A version of this was published in The Santa Fe New Mexican
October 25, 2007
Last week when Attorney General Gary King announced an investigation of a Public Service Company of New Mexico lobbyist working for Gov. Bill Richardson’s administration during the last session of the Legislature was completed and no evidence of wrongdoing was found, a spokesman for the governor basically said, “I told you so.”
“It is unfortunate that the attorney general had to take the time to respond to these outrageous allegations that were designed to advance one person’s agenda,” Gilbert Gallegos told The Associated Press.
Gallegos might have been referring to Ben Luce of the watchdog group Break the Grip, which called for the investigation. Luce contends PNM lobbyist Art Hull helped Richardson win Republican votes to pass the Renewable Energy Transmission Authority bill. While the bill is supported by some environmentalist groups, Break the Grip claims the administration during the last session weakened the renewable-energy requirements in the bill, and the legislation will make it easier to transmit electricity generated by nuclear plants and coal-fired facilities.
But not to worry. Apparently the attorney general didn’t spend an outrageous amount of energy investigating the “outrageous” allegations.
Correspondence released by the Attorney General’s Office last week seems to indicate the AG basically is taking the governor’s chief of staff at his word that Hull did not lobby for energy bills that could affect PNM while he worked for PNM’s “loaned executive” program between November and April.
If I ever get in trouble, I hope I’m investigated this thoroughly.
Chief of Staff James Jimenez argued in his letter to the AG that because the state didn’t compensate Hull — PNM paid his salary — there was no violation of the state anti-donation clause. All Hull got from the state were a desk with a phone and computer, business cards, a badge and a parking space in the Capitol.
Those of us who had to trudge several blocks through the January snow to cover the Legislature might argue that a parking space shouldn’t be considered a nothing. But that’s a different story.
Jimenez in his letter said Hull was directed to not actively lobby on any matters that presented a possible conflict of interest.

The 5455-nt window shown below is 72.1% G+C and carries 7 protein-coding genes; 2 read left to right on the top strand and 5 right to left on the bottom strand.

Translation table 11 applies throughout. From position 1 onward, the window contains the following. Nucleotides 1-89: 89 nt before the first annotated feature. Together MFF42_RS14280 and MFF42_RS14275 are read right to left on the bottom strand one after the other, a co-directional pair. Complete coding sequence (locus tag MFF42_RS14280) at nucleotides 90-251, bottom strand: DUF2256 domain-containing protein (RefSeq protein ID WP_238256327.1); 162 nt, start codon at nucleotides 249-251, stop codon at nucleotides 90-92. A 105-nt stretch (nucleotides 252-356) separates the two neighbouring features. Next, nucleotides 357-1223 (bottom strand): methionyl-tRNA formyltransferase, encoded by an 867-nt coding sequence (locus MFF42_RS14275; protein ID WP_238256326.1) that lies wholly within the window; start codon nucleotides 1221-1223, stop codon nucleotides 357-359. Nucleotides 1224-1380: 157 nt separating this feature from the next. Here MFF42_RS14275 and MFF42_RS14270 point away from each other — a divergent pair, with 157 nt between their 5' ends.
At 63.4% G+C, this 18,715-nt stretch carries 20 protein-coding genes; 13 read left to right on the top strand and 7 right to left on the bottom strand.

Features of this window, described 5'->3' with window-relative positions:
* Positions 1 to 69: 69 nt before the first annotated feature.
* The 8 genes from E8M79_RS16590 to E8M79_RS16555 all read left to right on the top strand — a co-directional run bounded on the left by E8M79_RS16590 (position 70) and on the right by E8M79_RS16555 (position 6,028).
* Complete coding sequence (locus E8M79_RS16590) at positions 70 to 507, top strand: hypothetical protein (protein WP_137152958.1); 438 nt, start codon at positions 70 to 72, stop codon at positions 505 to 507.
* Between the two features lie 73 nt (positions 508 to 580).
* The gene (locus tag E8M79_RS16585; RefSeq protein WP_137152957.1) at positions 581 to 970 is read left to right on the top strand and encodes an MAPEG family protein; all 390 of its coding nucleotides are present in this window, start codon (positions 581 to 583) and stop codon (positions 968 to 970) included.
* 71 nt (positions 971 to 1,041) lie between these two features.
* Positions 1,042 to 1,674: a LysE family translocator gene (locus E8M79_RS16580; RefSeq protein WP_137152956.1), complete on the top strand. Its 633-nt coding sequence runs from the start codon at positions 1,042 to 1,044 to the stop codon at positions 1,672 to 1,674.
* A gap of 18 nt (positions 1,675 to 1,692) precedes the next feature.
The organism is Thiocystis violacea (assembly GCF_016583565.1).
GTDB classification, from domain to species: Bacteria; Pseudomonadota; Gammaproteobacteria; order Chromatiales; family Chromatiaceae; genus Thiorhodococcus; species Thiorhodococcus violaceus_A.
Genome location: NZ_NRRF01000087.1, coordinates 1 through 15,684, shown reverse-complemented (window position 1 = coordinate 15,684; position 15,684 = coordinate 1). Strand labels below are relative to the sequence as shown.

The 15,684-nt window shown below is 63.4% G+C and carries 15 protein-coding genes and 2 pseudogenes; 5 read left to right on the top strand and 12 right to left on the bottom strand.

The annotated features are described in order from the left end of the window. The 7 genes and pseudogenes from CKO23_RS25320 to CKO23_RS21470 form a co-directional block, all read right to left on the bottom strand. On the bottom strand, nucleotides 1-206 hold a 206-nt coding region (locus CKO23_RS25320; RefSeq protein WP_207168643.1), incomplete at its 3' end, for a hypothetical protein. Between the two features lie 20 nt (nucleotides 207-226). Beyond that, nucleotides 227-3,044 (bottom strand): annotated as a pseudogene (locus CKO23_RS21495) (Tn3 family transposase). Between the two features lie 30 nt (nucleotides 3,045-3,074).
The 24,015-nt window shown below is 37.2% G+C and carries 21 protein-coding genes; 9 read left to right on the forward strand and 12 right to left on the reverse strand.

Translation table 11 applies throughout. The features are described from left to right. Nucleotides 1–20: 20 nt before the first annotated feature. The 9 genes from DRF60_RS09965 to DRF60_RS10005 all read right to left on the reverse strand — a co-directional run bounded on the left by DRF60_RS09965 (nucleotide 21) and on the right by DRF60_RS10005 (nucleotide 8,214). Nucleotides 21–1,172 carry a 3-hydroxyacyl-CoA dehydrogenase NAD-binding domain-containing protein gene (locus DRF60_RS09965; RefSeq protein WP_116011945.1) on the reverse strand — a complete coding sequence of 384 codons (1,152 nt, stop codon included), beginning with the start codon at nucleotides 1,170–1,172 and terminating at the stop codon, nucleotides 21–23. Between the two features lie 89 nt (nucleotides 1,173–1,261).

“The only exposure Mr. Hull had to any energy-related matters was when he was approached by individuals such as legislators who had factual questions or wished to convey questions to the Governor’s Office,” Jimenez wrote.
Apparently some Republicans did have questions.
“With regards to the Renewable Energy Transmission Authority, there were a number of members of the House Republicans who had serious concerns about the legislation,” House Republican Leader Tom Taylor and House Republican Whip Dan Foley wrote in an opinion piece in The New Mexican in July. “Mr. Hull is an expert regarding transmission of electricity and was very familiar with the legislation. ... He discussed the concerns of our members and helped them see the protections in the legislation for the state of New Mexico, its citizens and the existing electrical infrastructure.
“He did not act as lobbyist by advising or recommending how to vote on the issue,” Taylor and Foley wrote. “He only provided factual explanations of what the bill contained.”
Let me get this straight: The House Republicans had concerns. Hull told them about the “protections” in the bill. Then they voted for it.
And that’s not lobbying, the Republican leaders and the Governor’s Office insists.
Maybe it’s only considered lobbying if you buy lunch for the legislators. According to secretary of state records, Hull spent only a modest $163 on food and beverages during the session. You call that lobbying?
Play ball!: Last week in this column, I pondered the possibility that in the event of a Colorado Rockies/Boston Red Sox World Series, would Richardson — a professed Sox fan, but the only Western governor in the presidential race — be in the position of rooting against our neighbors, the Major League Cinderella story of the year, the Rockies?
Richardson already got into hot water this year on Meet the Press by saying he’s a fan of both the Red Sox and the New York Yankees, which devotees of both teams say is nearly the equivalent of saying you love God as well as Satan.
But now it’s official. Asked Wednesday who the governor is for, a spokesman said in an e-mail, “After moving to (Massachusetts) to go to school, Richardson became a die-hard Red Sox fan and will be rooting for Boston to win.”
That’s probably a wise answer. Giving any props to the Rockies could be construed as a flip-flop. Besides, as I pointed out last week, the state of New Hampshire, home of the first presidential primary, is a hotbed of Soxmania.
So Richardson can sit back, enjoy the series and be glad he’s not Rudy Giuliani, whose hometown papers are running huge headlines proclaiming the former New York mayor to be a “Traitor!” and “Redcoat!” for saying he’s rooting for the Red Sox.
Plame on!: Outed spy Valerie Plame Wilson and her husband, former Ambassador Joe Wilson, will make their New Mexico television debut on Lorene Mills’ Report from Santa Fe this Saturday.
Though the Santa Fe couple recently has been on several national shows to discuss her new book, Fair Game: My Life as a Spy, My Betrayal by The White House, the show, which was taped last week in the Capitol television studio, will be their first time to be interviewed by a local television host. Mills promises that, unlike Larry King, she didn’t refer to her guest as “Valerie Flame.”
The program airs 6 a.m. Sunday on KNME, Channel 5.
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